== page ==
The Courier News from Blytheville, Arkansas on August 26, 1966 · Page 1
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The Courier News from Blytheville, Arkansas · Page 1

Blytheville, Arkansas
Issue Date:
Friday, August 26, 1966
Page 1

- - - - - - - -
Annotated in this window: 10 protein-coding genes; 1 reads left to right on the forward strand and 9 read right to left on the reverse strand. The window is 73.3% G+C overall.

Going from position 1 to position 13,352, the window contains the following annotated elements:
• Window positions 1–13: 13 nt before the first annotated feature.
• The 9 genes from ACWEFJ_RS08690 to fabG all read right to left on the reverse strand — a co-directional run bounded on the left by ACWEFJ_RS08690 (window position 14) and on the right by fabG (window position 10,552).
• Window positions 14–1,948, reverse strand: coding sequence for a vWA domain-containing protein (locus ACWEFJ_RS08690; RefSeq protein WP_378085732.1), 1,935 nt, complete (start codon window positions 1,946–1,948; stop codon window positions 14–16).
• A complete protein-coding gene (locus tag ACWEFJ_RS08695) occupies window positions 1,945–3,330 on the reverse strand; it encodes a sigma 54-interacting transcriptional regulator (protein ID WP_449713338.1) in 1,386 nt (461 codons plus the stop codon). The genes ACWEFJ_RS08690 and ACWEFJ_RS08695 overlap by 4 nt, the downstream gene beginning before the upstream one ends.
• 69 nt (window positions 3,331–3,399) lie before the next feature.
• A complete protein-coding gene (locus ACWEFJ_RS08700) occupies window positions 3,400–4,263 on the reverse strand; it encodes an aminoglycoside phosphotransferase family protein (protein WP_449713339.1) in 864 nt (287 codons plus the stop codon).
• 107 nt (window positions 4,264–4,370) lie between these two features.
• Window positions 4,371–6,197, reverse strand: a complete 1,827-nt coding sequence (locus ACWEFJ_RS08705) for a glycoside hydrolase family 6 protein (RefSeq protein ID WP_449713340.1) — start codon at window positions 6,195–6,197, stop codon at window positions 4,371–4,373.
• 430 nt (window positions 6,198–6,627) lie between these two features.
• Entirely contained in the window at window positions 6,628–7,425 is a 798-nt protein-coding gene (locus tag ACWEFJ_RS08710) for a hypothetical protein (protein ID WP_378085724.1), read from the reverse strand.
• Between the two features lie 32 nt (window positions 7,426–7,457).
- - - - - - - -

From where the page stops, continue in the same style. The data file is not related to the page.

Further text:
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BLYTHEVUXE COURIER NEWS VOL. 62—NO. 1ST BLYTHBVILLB, ARKANSAS (72816) FRIDAY. AUGUST 26,1966 TIN CENTS 14 PAGES Controls Hurt Cotton DALLAS (AP)-Cottoh could regain a better share of the market if the federal government would drop its control of prices and production of the crop, Farm Bureau spokesmen from Texas and Oklahoma said Thursday. They spoke at an Agriculture Department hearing on a proposed cotton promotion program which would be financed by a voluntary fl-a-bale charge to producers. Supporters of the proposal say such a program is needed for cotton producers to offset recent market encroachments by synthetic textiles. Congress has approved the proposal but producers must give their consent in a referendum before the program can begin. C. H. Devaney of Waco, president of the Texas Farm Bureau, said that "Synthetic fibers are free from production and price controls and they will continue to take cotton's markets as long as cotton's production and price is managed, as it has been managed in the past." Presbyterians Sign Contract On New Church Work is to begin "sometime next month on a new sanctuary and educational building for First Presbyterian Church. A construction contract was signed this week between the church and Ben White and Sons. After work begins, the construction period is to be about eight months. The new structure will be located at Highland and Tenth. Eighteen classrooms, a fellowship hall and a kitchen will be included in the educational department. The sanctuary will provide seating for 375. Off - street parking is included j in the project. The church built its present sanctuary at Main and Fifth in 1924. A committee is to be appointed soon to arrange for the sale of the Main Street property. By HOWARD BENEDICT AP Aerospace Writer CAPE KENNEDY, Fla. (P) — "It was a great flight and we're looking forward to flying on the vehicle ourselves on Apollo 1." Speaking in a joint statement were the astronauts who may be circling the globe next Christmas in a three-man Apollo moonship. The three are Air Force Lt. Col. Virgil I. Grissom, who traveled into space in both the Mercury and Gemini programs; Air Rev. Mayo Gosnell Gets New Pastor Rev. S. M. Mayo has been named new pastor of GosneU Baptist Church and will take over duties there on Sept. 25. He succeeds Rev. Bill Kries, who accepted a pastorate in Ll Rev. Mayo is a graduate of Southern Illinois University and Southwestern Baptist Theological Seminary. This summer, he is completing work on his doctor of theology degree at Southwestern Semi- college nary. During his years in and in the seminary, he has as pastor of churches In Illinois and However he has Error in Raid; Battle Raging LONG SPAN — Europe's longest bridge now spans the Tagus River at Lisbon, Portugal's capitol. The central span of the 7,472- foot bridge is 320 feet above the river and the twin towers rise 620 feet. The bridge begun in 1962, was completed six months ahead of schedule by some 3,000 Portuguese workers and 100 American engineers. By ROBERT TUCKMAN SAIGON, South Viet Nam (AP) — Two U.S. Air Force Su- persabre jet fighters dropped fiery napalm by error today on soldiers of the U.S. 1st Infantry Division fighting a savage jungle battle against 500 Viet Cong only 20 miles north of Saigon. The accidental strike took a heavy toll of infantrymen. Some reports said seven Americans were killed and more than 20 wounded. Maj. Gen. William E. De Puy, division commander, flew to Saigon to give newsmen an account of the bombing. De Puy absolved the Air Force called of blame for what "this unfortunate he palming of our own troops." He said the infantrymen called close" in air to their strikes "very own positions, but "we did not ask for napalm on our own troops." Dt Puy said, 'It was a rough battle in which we killed more of them than they killed of us, but o. as many as we would have liked to have killed. "As of now, we have 53 VC (Viet Cong) dead." De Puy said the enemy toll would mount as his men pushed through the jungle area and by repeated air assaults and, Viet Cong outfits in the field; artillery barrages. De Puy said the napalm was dropped only five minutes after a fight between men of the division — the Big Red One — and elements of the crack Viet Cong battalion. It occurred north of Lai Khe near north-south Highway 16 where three battalions of t he division pursued the Comu- nists who had engaged the American infantrymen in a bloody fight through the day Thursday. The enemy unit was identified as the "Phu Loi Battalion," re- found bodies of Viet Cong killed | puted to be one of the toughest Enraged Man Kills 5, Wounds 2 By THOMAS STEWART NEW HAVEN, Conn. (P) A jilted suitor shot five persons to death and wounded two others early today in the home of his girlfriend's mother. The goateed gunman entered the home of Mrs. Marcy McClease, firing a carbine, then walked unhurriedly out of the door and drove off, leaving dead and dying in almost every room of the six-room apartment, police said. New Haven detectives said the 26-year-old man sought used the names Arthur Davis and Willie. Davis, and was captured .by New Jersey State Police in the Trenton area after a 45-mile chase. The driver offered no resis- tance, and police said they found two loaded weapons in the car — a 30-caliber carbine and a 32-caliber automatic pistol. Davis was held as a fugitive ant 1 . New Haven detectives said they would send men to New Jersey to pick him up later in the day. He was taken to New Jersey turnpike patrol headquarters hi New Brunswick, N.J. A woman, who had watched from her window as the killer left the apartment, said he wore a cowboy hat and seemed in no hurry to get away. "He justjy.aljted.ajong,_.s\ving- ing that gun with one hand," said Mary Menchacha. Moments later, she said, a boy who had survived the blood- bath ran from the apartment screaming "Somebody please help me! Please help me! They're all dead!" The shootings occurred in a City-run housing project in the Negro section of New Haven. All of those involved were Negroes, police said. * * * Besides Mrs. McClease, 51, those slain were all friends of her family: Neil White, 55, of Dover, N.C.; Richard Leathers, 27, of New Haven; and Caroline Sykes, 24, and her son, Michael, 5 also .of New Haven. One., of. Mrs. McClease's daughters, Francynfe, 14, suffered a stomach wound and was reported in critical condition. Troy Sykes, 4, son of Mrs. Sykes, was wounded in Hie chin but was reported in satisfactory condition. The only persons in the apartment to come through the ordeal unscathed were one of Mrs. McClease's daughters, Leatrice McClure, 26, and Royal McClease, 12. The survivors said Davis had been demanding for days to know the whereabouts of his former girl friend, another of Mrs. McClease's daughters, Gloria Baskerville. After breaking up with Davis, they, said, Mrs. Basketville moved to Boston but this information was kept from Davis. Boston police, alerted to the slayings, put a force of officers into the neighborhood where Mrs. Baskerville has been staying. "He was angry because my older sister left him," said Loretta Henderson, another of Mrs. McClease's daughters. "He was very upset about it, and I think he just 'went off or something." • Mrs. Henderson said she had been at her mother's apartment until about an hour before the slayings. Davis had been there too, she said. Mrs. McClease's estranged husband, Leroy McClease, said he heard of the slaughter on the radio, when only the address at which the shootings had occurred was known. When he called his wife's apartment,'he said, a policeman answered. Astronauts Re For Next Force Lt. Col. Edward H. White II, America's first space walker, and Navy Lt. Rogert B. Chaffee. The trio watched Thursday as a mammoth Saturn 1 rocket blaze into the sky on the start of a flight that apparently passed a significant milestone in the U.S. Apollo man-to-the-moon program. The rocket, the nation's most powerful, hurled an unmanned Apollo moonship over a blistering suborbital course that carried it three- quarters of the AA Celebrates 20th Blytheville Birthday An important birthday will be | The spokesman called this observed this weekend, and, though the pleased as celebrants are as (unspiked) punch, they will observe a careful anonymity, as is their custom. ville's chapter of Alcoholics Anonymous. A.A. is 20 years old in Blytheville this week. A spokesman for the organization said yesterday that over 500 people in the area—men and women of all ages and social states—have been members during this period.. "Of these, 50 per cent have abstained from drinking ever since joining," the spokesman said. "That means in most cases total abstinence for a decade or more. "Another 25 per cent have from time to time wavered and slipped, but eventually they, too, came to live a life of abstinence. "The remaining 25 per cent were not helped. They didn't record "fantastic, when you consider that alcoholism is both an obsession of the mind and an allergy of the body." Recounting the history of the Name of the group? Blythe- organization here, he recalled that "a beaten man, whose hope was all gone" contacted members of the Memphis A. A. hi August, 1946, about forming a chapter of the group in Blytheville. Such a group was almost immediately chartered. "His efforts were rewarded This man is not only a fine example to other alcoholics, but he is holding a position of direct importance to the city and performing it soberly and well." Members of the local A.A. chapter will observe the anniversary soberly but with gaiety. They will eat catfish steaks tomorrow night at the A. A. clubroom on Second, turn on the "Beatle Box" for a dance, and play games. The group has planned slmi- IK acUviU* for Sunday way around the world to a safe parachute landing hi the Pacific Ocean. The flight was intended to qualify the spacecraft and the Saturn 1 for launching Grissom, White and Chaffee into earth orbit in December to start an all-out drive to land astronauts on the moon in 1968. Before they go into space, two more two-man Gemini flights, in September and October, will conclude that second-generation program. The National Aeronautics and Space Administration reported that preliminary evaluation of data indicated no problems with the Saturn 1 and only a few minor ones with the spacecraft. Dr. George E. Mueller, NASA associate administrator for manned space flight, reported all objectives apparently were met on the flight but that a detailed analysis would not be available for about three weeks He said all information must be studied before committing the next Apollo flight to a manned mission. He expects a decision in October or November. Meanwhile, the three astronauts will train with the expectation that they will be in orbit for up to 14 days in December. Sources report NASA is aiming for a mid-December launching. On that schedule, Grissom, White and Chaffee would be in orbit on Christmas. The spacecraft survived. a searing dive Thursday back through the earth's atmosphere from a peak altitude of 706 miles. Its heat shield protected it from temperatures that ranged up to 2,700 degrees. The spacecraft on launch weighed 28 toni, the heaviest ever sent into space by the United States, the Wt ton cabin section in which astronauts will §•• SPACE M Pap l__ GOOD MILEAGE — A unique power plant high on a Wyoming mountain gets it's first refueling in almost four years. The nuclear installation located at Sundance, Wyo., is the Air Force's only nuclear plant and provides power for radar equipment in the Air Defense Command's electronic warning and air de- fense services for the northern hemisphere. ' It has generated more than 16 million kilowatt-hours of electrical power from an initial fuel load of some 57 pounds of uranium 235 since it went into operation in October, 1962. Refueled, it will continue operating until 1971. Scientists May Slow Hurricane By BEN FUNK MIAMI, Fla. (AP) Hurricane Faith, smashing across the northern fringers of the Leeward Islands, edged closer today toward a target area where man may make the first sustained effort to tame the terror of the tropics. Scientists from Washington and California began converg- ng on Florida, ready to bombard Faith with silver iodide crystals if she thrashes into a selected target area sprawling across the Atlantic just north of the storm's present position. A northward swing already lad taken the lower Leeward Islands out of the area of greater danger, lessened the peril to Puerto Rico, and Increased the chance that Faith would become a historic guinea pig. "There's an outside chance that wt can teed her tomtr- row," said Dr. Cecil Gentry, alternate director of the U.S. government's Project Stormfu- ry. "The chances will be better Sunday. Our forces are being assembled in Florida, ready to go if we get the required cooperation from Faith." Past experiments in the 10- year old project have indicated that a silver iodide bombardment may rob a hurricane of some of the energy it draws from heat and moisture. Water forms around the particles, freezes and falls, releasing the heat fueling the hurricane's engine. At 8 a.m., the hurricane, was near the British island of An- gullla In the miles east of Leewards, San Juan, 220 the Puerto Rican capital, and about 1,300 miles east-southeast of the nearest U.S. mainland city, Miami' This track would take the hurricane's eye 50 to 75 miles to the north of San Juan. Since hurricane-force winds reached out only 25 miles in the weak southern side of the storm, it appeared that San Juan would escape a dangerous blow. The greater peril there and through the upper Leewards would come from 8-to 10-foot tides pounding over the coasls and heavy rain expected to drench the islands in the wake of the storm. If Faith goes into the Project Stormfury area, she will be hit time and again by seeding planes flying in relays from the U.S. Navy base at Roosevelt Roads, Puerto Rico. In the past, only one-shoot seeding efforts have been made against hurricanes. This time a sustained bombardment, is ox- See WEATHER on Page a Severe losses were repored on both sides as a result of the lighting but no official figures were disclosed. At one point on the battlefield, 45 Viet Cong bodies were counted. Lt. : Col. Seorge M. Wallace, of Char- tottesville, Va., comander of one of the battalions involved, said the Communists had BSe'n severely punished. • Among the American -dead were a battalion commander and two company commanders. The U.S. forces were backed up by artillery and heavy tanks in addition to air power. The heavy fighting tapered off at nightfall, but the Americans jressed a search for the enemy oday. •:. '"-• In the air war on Communist North Viet Nam, U.S. warplanes 'pllowed up their record strikes Vednesday at supply and trans- >ort facilities with renewed -at* acks Thursday, the U.S. Military Command reported. f ~;-.\A spokesman said Navy A4 Skyhawks from the carrier-USS Constellation hit oil facilities 30 miles northeast of Vinh. Pilots reported large secondary explosions and saw one fireball about 150 feet in diameter. On the political scene, South Viet Nam's two-week national election campaign opened .officially today, leading up to the crucial balloting Sept. 11 for a national assembly to write a national constitution. The Saigon government,-with American backing, is plumping for a large turnout of the 5 million eligible voters, and there were signs that interest among the electorate was picking up. In an" attack apparently connected with their pledge to disrupt the elections by terror and intimidation, the Viet Cong ma- chinegunned a police checkpoint today in a residential secton of Saigon. A police source said ;hree policemen were killed, and three Vietnamese marines and three Vietnamese civilians were wounded. The initial contact between he American infantrymen and he Viet Cong was made by a company of the 1st Division' patrolling Highway 16 north of the capital city. It came under murderous fire and reported moderate to heavy :asualties, indicating it was lard hit. U.S. artillery bombarded the Communist positions, and rein- orcemtnts moved up in armored personnel carriers — ome of which were reported hit iy enemy recoilless-rifle fire. Heavy tanks rumbled into the •attle, and Air Force fighter- See VIET NAM on Page 3 tailey Gets Stay 3f Execution LITTLE ROCK (AP)-Luther lailey of Woodson, who nas een on Tucker Prison Farm's eath row longer than anyone Ise, won a new stay of execu- on Thursday from the Arkanas Supreme Court. Bailey, a Negro, was con- icted of raping a ..white Little lock woman in 1955. He has een kept from the state's lectric chair several times be- ause of stays. He was sched- led to die Sept. 2. The court set no terminal ate for the stay. Bailey's latest effort is based n a U.S. Supreme Court deci- ion on proper police procedure making arrests and taking onfessions. The court said the elay would allow Bailey's «t- orneys time to attack the- !e- ality of Bailey's confession, or elve into any other defenses it ought to offer. .-••.?: Weof her Forecast Clear to partly cloudy-and warmer today and Saturday. High today: 8048; lowl tonight: 58-66; high Saturday: 8492. 'Sunday: increasing cloudiness and continued warm. ''!•"?